What's All This Then?

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Man and His Symbols
by Carl Jung

Field-Tested by Matthew Linderman

in La Paz, Bolivia

I was backpacking through Bolivia when I read Man and His Symbols by Carl Jung. During the days, I would do things like stroll through the streets of La Paz, trek through the salt desert at Uyuni, and bike down the world's most dangerous road. (It's the size of an alley and runs alongside a cliff...guard rails? Not so much.)

Nights and bus rides were just as much of a trip, via Jung's thoughts on psychology, science, archetypes, culture, etc. An excerpt:

As scientific understanding has grown, so our world has become dehumanized. Man feels himself isolated in the cosmos, because he is no longer involved in nature, and has lost his emotional 'unconscious identity' with natural phenomena. These have slowly lost their symbolic implications. Thunder is no longer the voice of an angry god, nor is lightning his avenging missile. No river contains a spirit, no tree is the life principle of a man, no snake the embodiment of wisdom, no mountain cave the home of a great demon. No voices now speak to man from stones, plants, and animals, nor does he speak to them believing they can hear. His contact with nature has gone, and with it has gone the profound emotional energy that this symbolic connection supplied.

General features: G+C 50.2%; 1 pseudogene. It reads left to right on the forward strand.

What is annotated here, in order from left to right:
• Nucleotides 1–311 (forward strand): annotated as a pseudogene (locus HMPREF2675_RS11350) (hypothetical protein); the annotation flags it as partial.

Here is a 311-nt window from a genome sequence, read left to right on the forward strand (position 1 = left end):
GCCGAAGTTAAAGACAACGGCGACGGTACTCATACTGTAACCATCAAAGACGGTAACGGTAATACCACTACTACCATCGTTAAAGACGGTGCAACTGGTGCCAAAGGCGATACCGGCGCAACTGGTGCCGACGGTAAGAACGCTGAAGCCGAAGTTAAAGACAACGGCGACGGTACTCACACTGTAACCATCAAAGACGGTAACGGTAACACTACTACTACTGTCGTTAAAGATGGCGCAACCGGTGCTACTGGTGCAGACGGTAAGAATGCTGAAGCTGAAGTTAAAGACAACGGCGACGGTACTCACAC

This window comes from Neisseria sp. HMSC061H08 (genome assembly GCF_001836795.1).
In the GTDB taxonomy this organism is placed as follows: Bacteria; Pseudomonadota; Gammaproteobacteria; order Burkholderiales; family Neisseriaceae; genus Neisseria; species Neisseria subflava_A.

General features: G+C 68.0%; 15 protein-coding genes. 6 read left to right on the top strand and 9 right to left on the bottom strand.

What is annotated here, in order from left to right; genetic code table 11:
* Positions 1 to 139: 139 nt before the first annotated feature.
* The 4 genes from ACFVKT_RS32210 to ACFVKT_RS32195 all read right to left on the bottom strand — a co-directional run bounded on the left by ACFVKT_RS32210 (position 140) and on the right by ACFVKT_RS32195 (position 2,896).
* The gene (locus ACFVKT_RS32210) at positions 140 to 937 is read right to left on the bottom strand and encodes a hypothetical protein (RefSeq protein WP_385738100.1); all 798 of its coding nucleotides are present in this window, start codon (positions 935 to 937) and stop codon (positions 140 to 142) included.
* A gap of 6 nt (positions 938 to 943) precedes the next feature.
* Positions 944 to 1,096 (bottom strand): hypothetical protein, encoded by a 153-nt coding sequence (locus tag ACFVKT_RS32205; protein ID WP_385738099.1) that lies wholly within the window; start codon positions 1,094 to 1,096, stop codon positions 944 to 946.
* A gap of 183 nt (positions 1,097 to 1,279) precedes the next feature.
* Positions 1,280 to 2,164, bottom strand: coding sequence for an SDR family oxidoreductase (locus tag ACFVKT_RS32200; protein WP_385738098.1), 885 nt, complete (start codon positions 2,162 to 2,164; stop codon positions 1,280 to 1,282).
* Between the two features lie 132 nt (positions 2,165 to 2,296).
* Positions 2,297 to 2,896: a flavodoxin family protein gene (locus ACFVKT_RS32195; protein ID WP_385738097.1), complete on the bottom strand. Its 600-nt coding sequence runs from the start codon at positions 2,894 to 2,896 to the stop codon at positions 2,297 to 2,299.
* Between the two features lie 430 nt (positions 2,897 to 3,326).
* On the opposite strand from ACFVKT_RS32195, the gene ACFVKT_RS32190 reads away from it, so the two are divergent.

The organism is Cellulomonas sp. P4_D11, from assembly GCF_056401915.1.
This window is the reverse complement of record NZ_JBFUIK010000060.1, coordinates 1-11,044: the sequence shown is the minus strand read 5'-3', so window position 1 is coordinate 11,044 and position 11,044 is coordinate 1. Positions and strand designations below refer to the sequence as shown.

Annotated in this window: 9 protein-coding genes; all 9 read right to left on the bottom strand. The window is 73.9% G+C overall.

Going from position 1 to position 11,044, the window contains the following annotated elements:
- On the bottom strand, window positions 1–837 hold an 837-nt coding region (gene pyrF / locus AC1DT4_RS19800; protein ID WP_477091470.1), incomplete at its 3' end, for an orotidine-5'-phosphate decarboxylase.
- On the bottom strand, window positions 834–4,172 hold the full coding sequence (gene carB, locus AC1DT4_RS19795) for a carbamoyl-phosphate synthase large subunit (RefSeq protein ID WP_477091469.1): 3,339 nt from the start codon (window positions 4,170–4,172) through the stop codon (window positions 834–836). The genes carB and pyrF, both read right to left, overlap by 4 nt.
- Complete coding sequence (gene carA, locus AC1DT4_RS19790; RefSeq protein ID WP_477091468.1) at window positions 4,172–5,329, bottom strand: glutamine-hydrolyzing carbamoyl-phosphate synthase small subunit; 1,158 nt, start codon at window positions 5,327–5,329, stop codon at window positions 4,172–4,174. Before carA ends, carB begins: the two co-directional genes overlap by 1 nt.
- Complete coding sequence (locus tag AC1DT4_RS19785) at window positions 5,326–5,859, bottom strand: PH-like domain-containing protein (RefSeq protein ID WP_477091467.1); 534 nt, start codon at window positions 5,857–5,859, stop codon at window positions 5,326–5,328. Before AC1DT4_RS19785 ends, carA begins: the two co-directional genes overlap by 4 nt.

The book and place melted together. I felt like I couldn't be farther from America. Not just geographically, but spiritually. Jung's ideas helped articulate something unspeakable. Something strange, yet beautiful. I sensed that connection to nature. I heard the whispers of those voices. I felt those primitive, subconscious ideas that connect us all despite chasms of geography or language.

In the middle of the desert, I saw more stars than I'd ever seen before. Man and His Symbols helped me get a little bit closer to connecting the dots.

Matthew Linderman works at 37signals.

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